On Thursday 3.2. at 7 pm Constanze Fischbeck and Daniel Kötter invite to a university internal screening as part of the video workshop The Camera as Performer.

Screened will be:
-State-theatre #2 Tehran / Daniel Kötter, Constanze Fischbeck, 24 min, 2010

-Hashti Tehran / Daniel Kötter, 60 min, 2016

Please send advance notification to Lina Determann

State-theatre #2 Tehran:

The Greek word "theater" refers first to the place, the architecture of the performance, and less to what is performed. A theatrical architecture represents the order of its time of origin even after decades and centuries. The geometric space of architecture stands against the anthropological space of its use.

Case Study 2: Tehran.
Vahdat Hall Tehran was Iran's first and only opera house. The auditorium of the building, commissioned by the Shah regime in 1966, is modeled on the Vienna Court Opera, while the ornamentation repeats the formal language of Persepolis, the central representative architecture of the Persian Empire. Since the Islamic Revolution in 1979, no opera or ballet performances have been held in Vahdat Hall. There is no archive of the pre-revolutionary period. Since 2006, the theater has had a system of pan and tilt cameras for documentation purposes. Zoom Out: the former workshop building of Vahdat Hall. Director Behrooz Gharibpour replaces the opera singer with a puppet with a poet with himself.
Zoom Out: roof in the north of Tehran. Sara Reyhani, virtual dancer, imagines the gaze regimes of various invisible stages.

Hashti Tehran:

Hashti, in most traditional houses in Iran, is an octagonal space of distribution and circulation to direct the person towards the various parts of the house, the private (andarouni) and semi-public (birouni) reserved for the reception from abroad and the access to spaces of service.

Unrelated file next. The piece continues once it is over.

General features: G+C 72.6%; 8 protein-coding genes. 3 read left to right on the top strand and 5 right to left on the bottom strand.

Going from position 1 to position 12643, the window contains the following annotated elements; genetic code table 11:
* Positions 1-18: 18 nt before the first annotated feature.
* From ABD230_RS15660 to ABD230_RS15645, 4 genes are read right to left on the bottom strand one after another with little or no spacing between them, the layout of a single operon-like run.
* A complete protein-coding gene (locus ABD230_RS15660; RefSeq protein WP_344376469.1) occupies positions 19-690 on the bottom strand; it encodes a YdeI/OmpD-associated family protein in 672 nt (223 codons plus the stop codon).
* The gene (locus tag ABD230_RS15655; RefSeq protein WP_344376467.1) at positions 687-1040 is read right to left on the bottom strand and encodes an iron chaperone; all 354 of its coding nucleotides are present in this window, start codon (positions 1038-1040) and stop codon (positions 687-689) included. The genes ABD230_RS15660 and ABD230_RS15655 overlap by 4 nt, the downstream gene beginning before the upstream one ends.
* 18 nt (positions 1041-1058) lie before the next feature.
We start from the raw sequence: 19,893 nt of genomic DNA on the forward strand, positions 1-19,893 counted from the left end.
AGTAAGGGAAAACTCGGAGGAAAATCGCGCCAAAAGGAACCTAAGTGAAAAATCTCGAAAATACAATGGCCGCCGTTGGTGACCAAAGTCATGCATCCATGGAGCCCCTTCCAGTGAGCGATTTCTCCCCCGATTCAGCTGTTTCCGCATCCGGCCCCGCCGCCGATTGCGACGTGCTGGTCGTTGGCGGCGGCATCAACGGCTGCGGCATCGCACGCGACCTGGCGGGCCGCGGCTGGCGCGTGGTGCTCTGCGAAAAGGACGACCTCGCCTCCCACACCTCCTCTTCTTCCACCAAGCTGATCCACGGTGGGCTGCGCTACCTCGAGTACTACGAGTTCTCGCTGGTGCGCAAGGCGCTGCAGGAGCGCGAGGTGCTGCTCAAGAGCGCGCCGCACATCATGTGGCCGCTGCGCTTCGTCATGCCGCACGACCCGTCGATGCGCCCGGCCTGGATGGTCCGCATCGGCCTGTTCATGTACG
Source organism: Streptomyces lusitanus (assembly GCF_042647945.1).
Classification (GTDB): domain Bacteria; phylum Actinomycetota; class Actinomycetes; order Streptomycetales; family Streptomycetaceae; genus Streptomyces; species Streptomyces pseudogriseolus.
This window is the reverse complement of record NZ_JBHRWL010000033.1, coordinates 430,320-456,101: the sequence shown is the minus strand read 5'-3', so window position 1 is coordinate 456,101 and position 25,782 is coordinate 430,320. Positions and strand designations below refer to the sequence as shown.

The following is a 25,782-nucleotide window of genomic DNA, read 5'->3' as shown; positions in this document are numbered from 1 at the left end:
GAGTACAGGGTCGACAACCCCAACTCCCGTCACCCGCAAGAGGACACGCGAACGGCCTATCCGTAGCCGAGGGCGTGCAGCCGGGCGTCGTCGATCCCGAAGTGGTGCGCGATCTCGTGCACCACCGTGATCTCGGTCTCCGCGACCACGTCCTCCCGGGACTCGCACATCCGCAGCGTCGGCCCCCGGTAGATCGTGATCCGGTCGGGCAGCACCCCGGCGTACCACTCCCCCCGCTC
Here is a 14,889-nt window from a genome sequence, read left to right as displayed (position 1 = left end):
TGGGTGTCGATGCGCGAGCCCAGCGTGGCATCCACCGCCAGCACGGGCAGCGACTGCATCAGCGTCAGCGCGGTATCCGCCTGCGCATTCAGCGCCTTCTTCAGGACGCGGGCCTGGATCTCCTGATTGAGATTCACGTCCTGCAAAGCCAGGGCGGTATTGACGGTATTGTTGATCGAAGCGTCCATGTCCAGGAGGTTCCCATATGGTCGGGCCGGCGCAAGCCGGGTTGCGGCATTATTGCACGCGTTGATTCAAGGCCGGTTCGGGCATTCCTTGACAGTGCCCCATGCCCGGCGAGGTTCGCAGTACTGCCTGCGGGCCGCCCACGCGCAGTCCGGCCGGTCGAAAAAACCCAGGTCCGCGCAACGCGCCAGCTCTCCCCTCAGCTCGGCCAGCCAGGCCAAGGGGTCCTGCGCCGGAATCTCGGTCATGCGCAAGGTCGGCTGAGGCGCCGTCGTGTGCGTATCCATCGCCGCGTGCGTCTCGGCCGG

Based on the idea that Tehran itself represents a house, so to speak the inner circle of The Islamic Republic of Iran, the outskirts of the city become the space of transition between inside and outside, between urban and non-urban. Thus the film looks at four very different areas in the outskirts of Tehran: the mountain of Tochal in the north, the area around the artificial lake Chitgar in the west, the construction of social housing called Pardis Town in the far east and the neighborhood Nafar Abad at the southern edges of the city.

Daniel Kötter is a filmmaker and music theater director. His works oscillate between different media and institutional contexts and combine techniques of experimental film with performative and documentary elements.
His works include the music theater trilogies Falsche Arbeit, Falsche Freizeit, Freizeitspektakel (2008-10), KREDIT RECHT LIEBE (2013-16), and STADT LAND FLUSS(2017-19, with Hannes Seidl), as well as the multiple award-winning film, performance, and discourse series state-theatre about the conditions of the performative in the cities of Lagos, Tehran, Berlin, Detroit, Beirut, Mönchengladbach (2009-2014 with Constanze Fischbeck). The film State-theatre #2 TEHRAN won the award of the Association of German Film Critics of the European Media Art Festival in Osnabrück 2012.In 2014-18 he worked with curator Jochen Becker (metroZones) and others on the research, exhibition and film project CHINAFRIKA. Under Construction.2017-20 he elaborated the documentary film trilogy Hashti Tehran (2017), Desert View (2018, with Constanze Fischbeck) and Rift Finfinnee (2020) about urban peripheries in Tehran, Cairo and Addis Ababa. Hashti Tehran won the special prize of the German Short Film Award. Currently, Daniel Kötter is working on a series of spatial performances and 360° films on the landscape and social consequences of extractivism in Germany, West Papua, DR Congo and Estonia under the title landscapes and bodies. His most recent film "Rift Finfinnee" has also won several awards, including the DEFA Prize at the Dok Leipzig Festival 2020 and the Best Architectural Film Award at the Milano Design Film Festival 2021.

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